With legendary real-life escapologist Harry Houdini as its central protagonist, a tantalisingly ill-advised, spiritually entangled romance at its heart and a cast featuring not only Pearce and Zeta Jones, but also top Brit Timothy Spall and Atonement youngster Saoirse Ronan, you’d expect this to soar. But unlike its wriggly hero, the film’s potential is never released – either as a love story, a character study or a visual feast.
The film opens with Houdini wowing the crowd with an escape at a dockside, and the stage is set for something captivating, but after that there are just a few glimpses of the dangerously audacious act that made him an icon (surely ripe for some filmmaking pizzazz?). Instead, we hone right in on his curiously flat – and fictional – extra-marital affair with fake psychic Marie, a relationship based on his increasingly creepy Norman Bates-like obsession with his dead mother, who Marie both looks like, and tells him she can contact. Weird on all levels… and not much fun to watch.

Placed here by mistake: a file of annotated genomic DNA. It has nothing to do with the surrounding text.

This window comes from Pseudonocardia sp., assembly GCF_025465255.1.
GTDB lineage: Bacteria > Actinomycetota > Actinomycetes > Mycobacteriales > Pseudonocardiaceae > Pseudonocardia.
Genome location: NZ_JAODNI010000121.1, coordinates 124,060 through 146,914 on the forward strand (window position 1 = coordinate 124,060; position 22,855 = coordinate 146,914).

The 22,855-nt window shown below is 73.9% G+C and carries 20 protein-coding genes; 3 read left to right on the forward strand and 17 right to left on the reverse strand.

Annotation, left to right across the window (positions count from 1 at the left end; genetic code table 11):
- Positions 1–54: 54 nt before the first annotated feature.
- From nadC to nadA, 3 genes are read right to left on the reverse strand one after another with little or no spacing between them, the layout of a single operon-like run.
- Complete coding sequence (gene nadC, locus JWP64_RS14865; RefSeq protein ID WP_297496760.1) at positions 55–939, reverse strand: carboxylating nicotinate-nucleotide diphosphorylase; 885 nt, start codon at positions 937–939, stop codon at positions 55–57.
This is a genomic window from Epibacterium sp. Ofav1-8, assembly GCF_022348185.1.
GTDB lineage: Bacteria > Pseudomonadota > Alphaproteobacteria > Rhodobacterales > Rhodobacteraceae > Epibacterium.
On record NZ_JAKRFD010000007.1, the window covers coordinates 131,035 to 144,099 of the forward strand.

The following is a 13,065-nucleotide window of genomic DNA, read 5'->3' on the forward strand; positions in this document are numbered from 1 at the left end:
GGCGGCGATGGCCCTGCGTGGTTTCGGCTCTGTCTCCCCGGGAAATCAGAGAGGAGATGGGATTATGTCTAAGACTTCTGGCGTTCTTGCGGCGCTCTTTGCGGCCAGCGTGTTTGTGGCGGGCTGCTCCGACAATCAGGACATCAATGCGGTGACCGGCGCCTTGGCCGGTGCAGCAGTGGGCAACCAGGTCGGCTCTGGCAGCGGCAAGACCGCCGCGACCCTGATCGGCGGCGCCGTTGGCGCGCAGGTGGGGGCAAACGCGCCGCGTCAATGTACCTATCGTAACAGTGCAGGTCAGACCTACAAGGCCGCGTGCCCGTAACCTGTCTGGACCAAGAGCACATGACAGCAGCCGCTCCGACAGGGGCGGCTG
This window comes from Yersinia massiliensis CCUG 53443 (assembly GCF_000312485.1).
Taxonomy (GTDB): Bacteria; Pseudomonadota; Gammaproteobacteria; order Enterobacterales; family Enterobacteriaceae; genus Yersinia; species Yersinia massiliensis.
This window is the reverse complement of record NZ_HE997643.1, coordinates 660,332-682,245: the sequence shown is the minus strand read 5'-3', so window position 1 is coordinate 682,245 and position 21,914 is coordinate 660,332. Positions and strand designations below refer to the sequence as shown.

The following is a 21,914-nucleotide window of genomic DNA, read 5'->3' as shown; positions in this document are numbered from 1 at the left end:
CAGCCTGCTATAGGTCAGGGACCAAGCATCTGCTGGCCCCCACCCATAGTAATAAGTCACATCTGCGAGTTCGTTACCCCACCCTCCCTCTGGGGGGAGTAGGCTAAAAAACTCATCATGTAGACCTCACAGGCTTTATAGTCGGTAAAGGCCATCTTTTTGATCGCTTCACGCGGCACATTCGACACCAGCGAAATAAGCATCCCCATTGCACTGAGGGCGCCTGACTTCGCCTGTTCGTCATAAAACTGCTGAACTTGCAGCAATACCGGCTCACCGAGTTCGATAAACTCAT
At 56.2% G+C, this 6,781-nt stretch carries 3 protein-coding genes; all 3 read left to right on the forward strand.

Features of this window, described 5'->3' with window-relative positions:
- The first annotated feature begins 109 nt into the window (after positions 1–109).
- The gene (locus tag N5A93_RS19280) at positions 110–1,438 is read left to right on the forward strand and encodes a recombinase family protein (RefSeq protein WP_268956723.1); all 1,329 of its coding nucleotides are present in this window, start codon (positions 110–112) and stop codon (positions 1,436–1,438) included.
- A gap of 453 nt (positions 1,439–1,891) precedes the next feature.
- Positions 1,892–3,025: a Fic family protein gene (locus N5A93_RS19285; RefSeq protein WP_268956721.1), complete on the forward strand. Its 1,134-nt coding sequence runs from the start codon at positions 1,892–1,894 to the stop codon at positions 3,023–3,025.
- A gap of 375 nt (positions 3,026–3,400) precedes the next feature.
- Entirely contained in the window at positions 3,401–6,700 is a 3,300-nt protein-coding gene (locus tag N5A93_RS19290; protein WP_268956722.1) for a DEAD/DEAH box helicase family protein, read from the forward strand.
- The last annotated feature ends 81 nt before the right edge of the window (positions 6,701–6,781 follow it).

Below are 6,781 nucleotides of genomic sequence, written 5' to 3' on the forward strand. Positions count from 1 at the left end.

The best you can say about Death Defying Acts is that as a period drama it is well-observed. Aussie helmer Gillian Armstrong renders 1920s Edinburgh with panache, while Pierce and Zeta Jones make a dashing couple. But after the slick ‘how-dunnit’ The Illusionist and the brilliantly fiendish The Prestige, this needed to be bigger, edgier and way more magical.